What really matters is how voters, legislatures, and governors in swing states see this law. This basically provides a reason to start a ballot access arms race. Next up might be a law in Wisconsin or Arizona or Georgia that in order to be on the ballot you have to be pro life.

ETA. In case it isn’t clear, I’m imagining a law that applied to candidates for all races, not just the POTUS election.
This is very possible. But we might as well test this in court to see if this stuff is going to be deemed as allowable. If so, at least we'll understand how broken our system truly is, and it will be more widely apparent to all.
  #221  
Old 07-31-2019, 06:38 AM
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I agree that it’s a bad idea, but for different reasons. It doesn’t matter I’m this particular case whether a judge finds the law unconstitutional. An election where Trump was otherwise going to win California without this law would probably be a beating the likes of which we haven’t seen since Reagan vs. Mondale in 1984.

What really matters is how voters, legislatures, and governors in swing states see this law. This basically provides a reason to start a ballot access arms race. Next up might be a law in Wisconsin or Arizona or Georgia that in order to be on the ballot you have to be pro life.

ETA. In case it isn’t clear, I’m imagining a law that applied to candidates for all races, not just the POTUS election.
More likely, I'm thinking of things like poll taxes or literacy tests in the Old South or requirements that statewide office holders have to win a majority of legislative districts if they don't get 50% (I believe the Mississippi Constitution of 1890 enacted this law, and it's still on the books). Remember that the Supreme Court has basically told Blacks in particular that they're on their own now when it comes to voting rights.
  #222  
Old 07-31-2019, 09:01 AM
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I think I'll run in the Republican primary here in California. If I win, I can go to the convention and make fart sounds on a bull horn whenever Trump speaks. Then I'll offer him my delegates if he agrees to sit in the corner and behave until the convention is over.
First of all, note that California is not allowed to have a winner-take-all primary this year, as it is being held before March 15.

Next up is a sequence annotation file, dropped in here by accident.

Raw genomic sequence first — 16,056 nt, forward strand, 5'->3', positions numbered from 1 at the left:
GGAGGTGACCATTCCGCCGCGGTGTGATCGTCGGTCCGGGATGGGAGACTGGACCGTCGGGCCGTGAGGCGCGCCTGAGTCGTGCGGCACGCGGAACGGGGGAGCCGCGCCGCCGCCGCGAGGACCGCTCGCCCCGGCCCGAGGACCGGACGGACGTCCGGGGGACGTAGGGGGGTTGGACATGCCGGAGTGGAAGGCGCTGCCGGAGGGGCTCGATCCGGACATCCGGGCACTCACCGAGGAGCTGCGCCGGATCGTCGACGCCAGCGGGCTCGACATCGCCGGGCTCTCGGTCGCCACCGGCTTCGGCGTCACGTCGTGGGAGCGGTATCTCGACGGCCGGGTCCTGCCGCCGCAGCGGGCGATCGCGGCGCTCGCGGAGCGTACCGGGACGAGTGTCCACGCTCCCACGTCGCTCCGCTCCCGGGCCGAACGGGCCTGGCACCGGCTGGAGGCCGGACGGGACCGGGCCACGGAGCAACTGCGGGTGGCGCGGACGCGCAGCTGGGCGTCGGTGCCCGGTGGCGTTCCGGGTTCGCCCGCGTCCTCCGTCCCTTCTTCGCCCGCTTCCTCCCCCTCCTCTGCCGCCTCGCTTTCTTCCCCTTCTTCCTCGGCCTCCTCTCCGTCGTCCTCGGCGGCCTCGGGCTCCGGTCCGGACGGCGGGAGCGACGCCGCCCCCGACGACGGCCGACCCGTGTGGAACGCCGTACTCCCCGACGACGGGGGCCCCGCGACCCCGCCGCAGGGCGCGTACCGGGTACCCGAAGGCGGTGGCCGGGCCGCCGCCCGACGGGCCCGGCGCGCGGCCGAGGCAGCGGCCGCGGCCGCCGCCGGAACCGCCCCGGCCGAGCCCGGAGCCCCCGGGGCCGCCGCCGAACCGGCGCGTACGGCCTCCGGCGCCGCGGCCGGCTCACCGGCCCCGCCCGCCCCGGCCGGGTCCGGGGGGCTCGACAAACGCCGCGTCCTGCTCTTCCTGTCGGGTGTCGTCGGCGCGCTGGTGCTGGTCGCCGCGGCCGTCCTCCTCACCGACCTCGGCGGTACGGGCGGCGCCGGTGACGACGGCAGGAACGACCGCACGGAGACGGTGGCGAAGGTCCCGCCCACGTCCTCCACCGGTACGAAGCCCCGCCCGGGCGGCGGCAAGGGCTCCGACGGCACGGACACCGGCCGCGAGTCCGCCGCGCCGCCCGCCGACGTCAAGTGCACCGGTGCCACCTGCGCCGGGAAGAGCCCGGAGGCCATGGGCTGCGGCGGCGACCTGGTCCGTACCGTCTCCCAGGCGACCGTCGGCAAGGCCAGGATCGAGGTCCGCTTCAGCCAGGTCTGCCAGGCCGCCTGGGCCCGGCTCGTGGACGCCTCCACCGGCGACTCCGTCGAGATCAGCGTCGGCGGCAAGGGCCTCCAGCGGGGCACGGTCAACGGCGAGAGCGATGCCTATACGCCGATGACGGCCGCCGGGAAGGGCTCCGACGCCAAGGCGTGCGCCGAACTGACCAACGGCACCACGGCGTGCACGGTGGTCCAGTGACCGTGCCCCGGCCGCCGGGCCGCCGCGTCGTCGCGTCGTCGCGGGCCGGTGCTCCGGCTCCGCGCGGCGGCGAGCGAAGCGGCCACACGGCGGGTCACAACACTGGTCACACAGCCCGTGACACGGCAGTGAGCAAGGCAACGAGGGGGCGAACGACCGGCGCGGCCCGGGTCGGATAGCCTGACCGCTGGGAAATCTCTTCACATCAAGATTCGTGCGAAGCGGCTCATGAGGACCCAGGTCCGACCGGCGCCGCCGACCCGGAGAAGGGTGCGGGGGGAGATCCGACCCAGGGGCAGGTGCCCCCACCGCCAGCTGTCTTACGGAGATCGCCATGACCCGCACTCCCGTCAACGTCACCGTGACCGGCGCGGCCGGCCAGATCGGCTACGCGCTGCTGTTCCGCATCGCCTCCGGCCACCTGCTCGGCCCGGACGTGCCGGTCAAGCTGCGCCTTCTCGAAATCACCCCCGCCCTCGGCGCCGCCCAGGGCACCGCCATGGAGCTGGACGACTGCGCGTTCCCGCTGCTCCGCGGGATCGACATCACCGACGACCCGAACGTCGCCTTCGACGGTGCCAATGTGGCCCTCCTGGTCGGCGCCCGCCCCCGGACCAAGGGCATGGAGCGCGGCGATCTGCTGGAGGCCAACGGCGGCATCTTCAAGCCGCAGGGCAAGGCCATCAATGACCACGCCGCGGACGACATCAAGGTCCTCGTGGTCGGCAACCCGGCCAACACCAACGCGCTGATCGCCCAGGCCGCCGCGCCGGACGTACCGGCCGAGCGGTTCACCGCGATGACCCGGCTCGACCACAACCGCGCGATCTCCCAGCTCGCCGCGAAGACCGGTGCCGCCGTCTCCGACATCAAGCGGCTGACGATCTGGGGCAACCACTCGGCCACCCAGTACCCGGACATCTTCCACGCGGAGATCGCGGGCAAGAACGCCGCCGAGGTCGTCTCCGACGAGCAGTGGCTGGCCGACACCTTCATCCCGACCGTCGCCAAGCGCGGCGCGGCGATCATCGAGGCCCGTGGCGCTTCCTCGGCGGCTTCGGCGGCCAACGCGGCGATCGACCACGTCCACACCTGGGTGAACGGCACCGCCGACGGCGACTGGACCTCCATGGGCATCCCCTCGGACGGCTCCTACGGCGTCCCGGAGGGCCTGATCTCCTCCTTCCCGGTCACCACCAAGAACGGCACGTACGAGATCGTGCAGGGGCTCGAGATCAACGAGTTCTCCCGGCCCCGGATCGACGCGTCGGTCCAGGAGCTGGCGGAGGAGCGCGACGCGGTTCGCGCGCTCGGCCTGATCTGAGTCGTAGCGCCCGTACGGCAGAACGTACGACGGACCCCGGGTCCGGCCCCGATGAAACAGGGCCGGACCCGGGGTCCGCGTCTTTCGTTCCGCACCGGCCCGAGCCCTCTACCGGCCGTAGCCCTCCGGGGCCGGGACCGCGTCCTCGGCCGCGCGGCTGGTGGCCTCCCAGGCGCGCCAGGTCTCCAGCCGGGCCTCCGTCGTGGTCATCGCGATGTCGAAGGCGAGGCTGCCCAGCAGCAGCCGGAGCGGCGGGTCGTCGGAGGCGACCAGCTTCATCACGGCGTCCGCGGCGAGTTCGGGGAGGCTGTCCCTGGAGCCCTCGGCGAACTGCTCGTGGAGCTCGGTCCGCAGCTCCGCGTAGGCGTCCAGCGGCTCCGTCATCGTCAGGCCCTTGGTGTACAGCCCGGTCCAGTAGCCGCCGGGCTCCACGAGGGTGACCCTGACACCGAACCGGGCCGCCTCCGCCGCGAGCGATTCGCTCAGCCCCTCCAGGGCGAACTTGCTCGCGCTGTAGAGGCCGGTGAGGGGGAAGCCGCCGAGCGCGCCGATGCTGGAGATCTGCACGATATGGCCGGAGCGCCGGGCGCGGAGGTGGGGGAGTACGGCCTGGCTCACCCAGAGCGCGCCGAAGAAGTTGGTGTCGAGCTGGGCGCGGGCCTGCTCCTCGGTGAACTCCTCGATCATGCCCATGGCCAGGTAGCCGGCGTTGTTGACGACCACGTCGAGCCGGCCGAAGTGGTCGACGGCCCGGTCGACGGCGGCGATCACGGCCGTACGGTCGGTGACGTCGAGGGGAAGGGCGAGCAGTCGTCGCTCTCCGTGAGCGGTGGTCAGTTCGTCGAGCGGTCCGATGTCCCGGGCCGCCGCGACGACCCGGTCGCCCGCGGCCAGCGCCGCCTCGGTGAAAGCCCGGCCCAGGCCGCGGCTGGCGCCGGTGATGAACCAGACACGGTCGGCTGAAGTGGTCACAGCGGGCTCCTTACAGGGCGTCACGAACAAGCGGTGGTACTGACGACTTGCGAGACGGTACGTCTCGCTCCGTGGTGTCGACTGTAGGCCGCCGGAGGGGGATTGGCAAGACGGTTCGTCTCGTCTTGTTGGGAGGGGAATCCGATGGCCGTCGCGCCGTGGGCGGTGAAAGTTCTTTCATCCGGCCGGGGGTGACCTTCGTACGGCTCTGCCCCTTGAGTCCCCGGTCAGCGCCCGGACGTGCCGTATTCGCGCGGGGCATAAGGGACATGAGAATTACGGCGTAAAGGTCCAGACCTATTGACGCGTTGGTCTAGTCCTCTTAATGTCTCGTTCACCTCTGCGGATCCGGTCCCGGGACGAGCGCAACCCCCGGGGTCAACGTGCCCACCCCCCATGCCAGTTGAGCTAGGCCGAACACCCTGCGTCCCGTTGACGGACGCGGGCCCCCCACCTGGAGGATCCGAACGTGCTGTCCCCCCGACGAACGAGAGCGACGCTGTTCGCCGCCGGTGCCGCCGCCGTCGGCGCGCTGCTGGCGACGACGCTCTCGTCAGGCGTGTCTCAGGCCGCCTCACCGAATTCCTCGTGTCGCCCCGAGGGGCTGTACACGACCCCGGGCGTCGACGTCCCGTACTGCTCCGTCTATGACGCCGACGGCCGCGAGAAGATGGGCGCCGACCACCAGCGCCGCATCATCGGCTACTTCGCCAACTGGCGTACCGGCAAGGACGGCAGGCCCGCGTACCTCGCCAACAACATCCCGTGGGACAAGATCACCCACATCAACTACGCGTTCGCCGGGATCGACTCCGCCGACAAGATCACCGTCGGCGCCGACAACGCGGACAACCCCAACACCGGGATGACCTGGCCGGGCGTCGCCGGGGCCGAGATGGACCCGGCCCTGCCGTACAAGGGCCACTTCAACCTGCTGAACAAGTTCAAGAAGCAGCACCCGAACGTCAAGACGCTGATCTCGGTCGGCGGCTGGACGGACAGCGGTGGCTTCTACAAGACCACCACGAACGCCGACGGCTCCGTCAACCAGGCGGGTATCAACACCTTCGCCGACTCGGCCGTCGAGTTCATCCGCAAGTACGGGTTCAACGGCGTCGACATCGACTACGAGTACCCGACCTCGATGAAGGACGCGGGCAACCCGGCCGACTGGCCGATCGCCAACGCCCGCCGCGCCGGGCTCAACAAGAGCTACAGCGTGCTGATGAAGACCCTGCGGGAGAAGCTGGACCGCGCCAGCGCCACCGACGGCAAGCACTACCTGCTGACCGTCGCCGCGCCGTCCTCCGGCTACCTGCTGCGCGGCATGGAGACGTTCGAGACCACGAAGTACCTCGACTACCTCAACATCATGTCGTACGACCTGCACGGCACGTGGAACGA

Second, what makes you think the party won't pull a stunt similar to 2012, where only the votes for one candidate (Mitt Romney, back then) will be "confirmed" during the roll call?
"California, 172 votes" (three for each of the 53 Congressional districts, plus ten statewide, plus three superdelegates)
"California casts 100 votes for Guizot, and 72 for President Donald Trump"
"California, 72 votes for Donald Trump. Connecticut..."
  #223  
Old 07-31-2019, 09:16 AM
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I think the CA thing is a bad idea if one presumes that we live in a reasonably well-functioning democratic (small d) system. But if one is one of the opinion that this is generally bullshit, and we're in a political no-holds-barred knife fight, then this makes sense.

I used to believe the former pretty solidly; I'm no longer nearly as confident. We'll see. Very possibly unconstitutional, in my unprofessional opinion, but I don't think that really matters much any more -- what matters is which judges see it. More and more I think we're in a system that rewards whoever can successfully bypass and maneuver around the law, rather than whether what they do is actually in accordance with the law.
This is essentially a ends-justifies-the-means mentality. With this sort of logic, anyone can justify almost anything. It does absolutely nothing to take the nation back on a better path.
  #224  
Old 07-31-2019, 09:18 AM
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This is essentially a ends-justifies-the-means mentality. With this sort of logic, anyone can justify almost anything. It does absolutely nothing to take the nation back on a better path.